But that proposal could alienate moderates worried about the impact that the idea would have on people with pre-existing conditions. And the results from the CBO score regarding the Cruz-Lee amendment will be critical. Another concern is that it would dramatically increase costs for the federal government having to subsidize health care for older, sicker people while younger, healthier people would likely purchase cheaper, more skimpy health plans.
One Senate Republican aide said leadership sent an outline of the amendment to the CBO on June 30 and the authors have been "diligently responding to all CBO questions" about it since then.
The CBO analysis of the original bill said that 22 million people would lose health insurance under the GOP bill but that it would save the government $331 billion over the next decade.
Other changes to the bill could revolve around more money for opioid addiction, broader use of Health Savings Accounts and continuing a tax on the wealthy — all issues raised by numerous skeptical senators.
But one big lingering question is how a new bill would alter Medicaid. At least half a dozen senators have complained about the drastic cuts to the Medicaid program in the original version of the bill beginning in 2021 and expanding in 2025. Without changes to to that equation, Sens. Rob Portman, R-Ohio, Susan Collins, R-Maine, and Shelley Moore Capito, R-W.Va., said they'd be unlikely to support the bill.
Those changes are expected to be made public soon but the exact timing isn't certain. Senate aides say that they Thursday would be the earliest to see text of a new bill.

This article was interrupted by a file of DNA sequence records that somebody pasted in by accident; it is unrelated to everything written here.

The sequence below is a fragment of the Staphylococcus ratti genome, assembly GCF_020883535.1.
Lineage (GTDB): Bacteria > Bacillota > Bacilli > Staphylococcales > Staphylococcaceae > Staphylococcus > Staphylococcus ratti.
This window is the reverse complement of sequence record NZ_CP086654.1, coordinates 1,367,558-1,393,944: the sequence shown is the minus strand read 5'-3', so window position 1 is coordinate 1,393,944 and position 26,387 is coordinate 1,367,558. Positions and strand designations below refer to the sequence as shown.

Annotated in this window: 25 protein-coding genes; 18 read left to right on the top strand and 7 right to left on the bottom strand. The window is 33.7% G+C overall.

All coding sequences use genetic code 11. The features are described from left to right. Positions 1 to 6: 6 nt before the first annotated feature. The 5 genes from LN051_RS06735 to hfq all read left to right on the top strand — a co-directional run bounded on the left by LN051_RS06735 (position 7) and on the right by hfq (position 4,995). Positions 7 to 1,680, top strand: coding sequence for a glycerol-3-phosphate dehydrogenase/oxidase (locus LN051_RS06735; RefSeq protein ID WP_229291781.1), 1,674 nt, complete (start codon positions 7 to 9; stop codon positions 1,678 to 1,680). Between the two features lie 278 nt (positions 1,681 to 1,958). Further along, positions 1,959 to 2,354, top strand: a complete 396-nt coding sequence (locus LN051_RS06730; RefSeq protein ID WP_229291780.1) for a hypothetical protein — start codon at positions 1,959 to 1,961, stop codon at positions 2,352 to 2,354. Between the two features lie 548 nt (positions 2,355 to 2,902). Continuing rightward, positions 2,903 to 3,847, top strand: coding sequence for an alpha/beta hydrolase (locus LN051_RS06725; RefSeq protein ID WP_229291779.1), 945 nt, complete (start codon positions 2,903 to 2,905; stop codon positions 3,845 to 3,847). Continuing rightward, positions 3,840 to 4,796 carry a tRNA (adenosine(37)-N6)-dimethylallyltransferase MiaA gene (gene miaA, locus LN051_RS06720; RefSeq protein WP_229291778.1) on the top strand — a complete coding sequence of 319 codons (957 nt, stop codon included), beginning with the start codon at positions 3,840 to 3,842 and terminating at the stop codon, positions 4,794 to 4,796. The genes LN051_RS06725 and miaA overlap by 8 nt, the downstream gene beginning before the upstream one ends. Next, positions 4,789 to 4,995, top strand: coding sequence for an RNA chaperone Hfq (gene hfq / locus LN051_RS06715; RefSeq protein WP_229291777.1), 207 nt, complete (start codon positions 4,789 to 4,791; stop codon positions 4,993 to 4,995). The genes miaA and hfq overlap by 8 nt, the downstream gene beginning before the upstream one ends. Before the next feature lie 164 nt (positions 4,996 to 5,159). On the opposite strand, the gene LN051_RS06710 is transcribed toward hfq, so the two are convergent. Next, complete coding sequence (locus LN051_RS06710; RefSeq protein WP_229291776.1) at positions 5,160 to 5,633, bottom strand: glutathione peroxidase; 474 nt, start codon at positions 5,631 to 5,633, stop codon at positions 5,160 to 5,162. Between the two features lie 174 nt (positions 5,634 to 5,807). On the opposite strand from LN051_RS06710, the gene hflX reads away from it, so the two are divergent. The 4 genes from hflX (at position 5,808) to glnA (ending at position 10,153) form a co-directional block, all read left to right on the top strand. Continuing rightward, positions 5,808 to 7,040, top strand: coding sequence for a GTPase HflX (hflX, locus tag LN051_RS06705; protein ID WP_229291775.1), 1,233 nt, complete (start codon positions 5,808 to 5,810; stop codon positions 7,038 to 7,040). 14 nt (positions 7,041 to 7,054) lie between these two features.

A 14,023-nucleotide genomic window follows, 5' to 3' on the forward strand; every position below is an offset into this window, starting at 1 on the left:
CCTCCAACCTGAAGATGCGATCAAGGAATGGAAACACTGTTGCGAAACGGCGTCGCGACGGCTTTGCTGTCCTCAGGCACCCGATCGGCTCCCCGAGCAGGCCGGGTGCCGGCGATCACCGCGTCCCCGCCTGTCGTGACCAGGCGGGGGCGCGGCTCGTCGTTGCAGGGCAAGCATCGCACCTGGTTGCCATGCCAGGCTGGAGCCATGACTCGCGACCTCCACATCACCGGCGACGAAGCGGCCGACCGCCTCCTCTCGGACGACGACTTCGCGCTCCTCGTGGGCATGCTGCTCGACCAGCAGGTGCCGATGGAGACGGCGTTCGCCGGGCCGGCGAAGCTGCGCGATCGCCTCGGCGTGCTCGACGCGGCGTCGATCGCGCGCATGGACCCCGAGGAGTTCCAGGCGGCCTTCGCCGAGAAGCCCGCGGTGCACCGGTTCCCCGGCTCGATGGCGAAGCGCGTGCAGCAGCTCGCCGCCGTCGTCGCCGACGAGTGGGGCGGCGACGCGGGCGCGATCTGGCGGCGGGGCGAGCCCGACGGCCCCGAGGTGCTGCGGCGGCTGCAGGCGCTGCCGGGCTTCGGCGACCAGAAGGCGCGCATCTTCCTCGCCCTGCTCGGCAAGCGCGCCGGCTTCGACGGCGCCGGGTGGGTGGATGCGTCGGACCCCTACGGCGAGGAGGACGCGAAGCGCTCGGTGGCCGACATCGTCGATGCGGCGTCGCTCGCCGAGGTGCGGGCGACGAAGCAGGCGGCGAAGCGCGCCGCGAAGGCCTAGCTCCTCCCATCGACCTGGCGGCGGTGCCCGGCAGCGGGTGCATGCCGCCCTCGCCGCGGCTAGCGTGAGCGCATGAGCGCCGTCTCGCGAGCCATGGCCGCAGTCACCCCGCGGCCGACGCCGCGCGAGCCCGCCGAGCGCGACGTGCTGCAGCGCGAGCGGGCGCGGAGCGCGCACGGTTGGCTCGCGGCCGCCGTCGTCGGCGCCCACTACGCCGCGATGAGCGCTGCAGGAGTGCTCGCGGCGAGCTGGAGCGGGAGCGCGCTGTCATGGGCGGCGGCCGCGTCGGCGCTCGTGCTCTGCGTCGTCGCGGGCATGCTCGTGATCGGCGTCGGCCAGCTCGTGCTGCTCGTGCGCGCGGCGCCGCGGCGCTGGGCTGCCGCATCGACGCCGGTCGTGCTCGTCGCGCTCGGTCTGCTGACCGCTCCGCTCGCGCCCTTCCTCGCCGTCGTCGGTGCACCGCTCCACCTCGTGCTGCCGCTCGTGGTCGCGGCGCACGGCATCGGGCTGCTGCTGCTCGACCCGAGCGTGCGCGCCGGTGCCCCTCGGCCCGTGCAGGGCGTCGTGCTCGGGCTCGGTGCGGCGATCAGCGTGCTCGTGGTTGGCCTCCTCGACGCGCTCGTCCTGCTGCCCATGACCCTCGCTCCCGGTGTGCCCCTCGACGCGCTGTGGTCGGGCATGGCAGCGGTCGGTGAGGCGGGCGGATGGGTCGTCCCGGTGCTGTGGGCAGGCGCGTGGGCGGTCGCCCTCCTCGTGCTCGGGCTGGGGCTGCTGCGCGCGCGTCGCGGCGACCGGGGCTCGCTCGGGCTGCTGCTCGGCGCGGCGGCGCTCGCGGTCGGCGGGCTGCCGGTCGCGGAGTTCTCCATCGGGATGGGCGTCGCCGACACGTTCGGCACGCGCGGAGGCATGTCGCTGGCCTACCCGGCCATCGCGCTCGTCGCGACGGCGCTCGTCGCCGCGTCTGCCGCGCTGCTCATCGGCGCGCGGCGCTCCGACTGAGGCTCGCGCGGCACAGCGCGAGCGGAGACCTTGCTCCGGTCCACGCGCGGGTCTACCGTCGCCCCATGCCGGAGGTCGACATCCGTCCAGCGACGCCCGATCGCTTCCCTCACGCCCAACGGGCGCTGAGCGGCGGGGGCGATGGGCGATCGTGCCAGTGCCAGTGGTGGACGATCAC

McConnell's office gave no indication of when a bill would b released. “I promise we'll make an announcement when we release text and when we get a CBO score," spokesman David Popp said.
Sen. John Cornyn, R-Texas, said a vote could take place "next week."
Here are more details about possible changes to the BCRA:
$45 billion for opioid funding: Treatment for addiction is nearly a quarter of the cost of Medicaid and the original bill’s $700 billion cuts to Medicaid would drastically reduce the funding for treatment. The bill, however, added $2 billion for opioid addiction, not nearly enough, say senators from states plagued by the crisis. The updated bill is expected to increase the amount to $45 billion.
Health Savings Account expansion: Conservatives wanted to expand the uses of health savings accounts to allow people to pay for premiums from people’s tax deductible funds. This could be added to help with the support of conservatives.
Taxes on the wealthy: Another idea that gained momentum at the end of June was keeping an Obamacare-implemented tax on the wealthy. The 3.8 percent tax on people making more than $200,000 per year would give Republicans an estimated $170 billion in savings to either use on health care and could undercut Democratic criticism that the GOP plan cuts health care for the poor to pay for a tax cut for the wealthy.
Catastrophic health care plans: This is an idea by Sen. Ted Cruz that would allow states to offer a non-compliant Obamacare plans that don’t cover essential health benefits – maternity care, hospitalization, mental health treatment – alongside an Obamacare compliant plan in the individual insurance market. While this is popular among conservatives, this could be expensive for the government because it is expected that sicker people who rely on subsides would buy the more robust Obamacare plans and healthier, younger people would b but the catastrophic plan.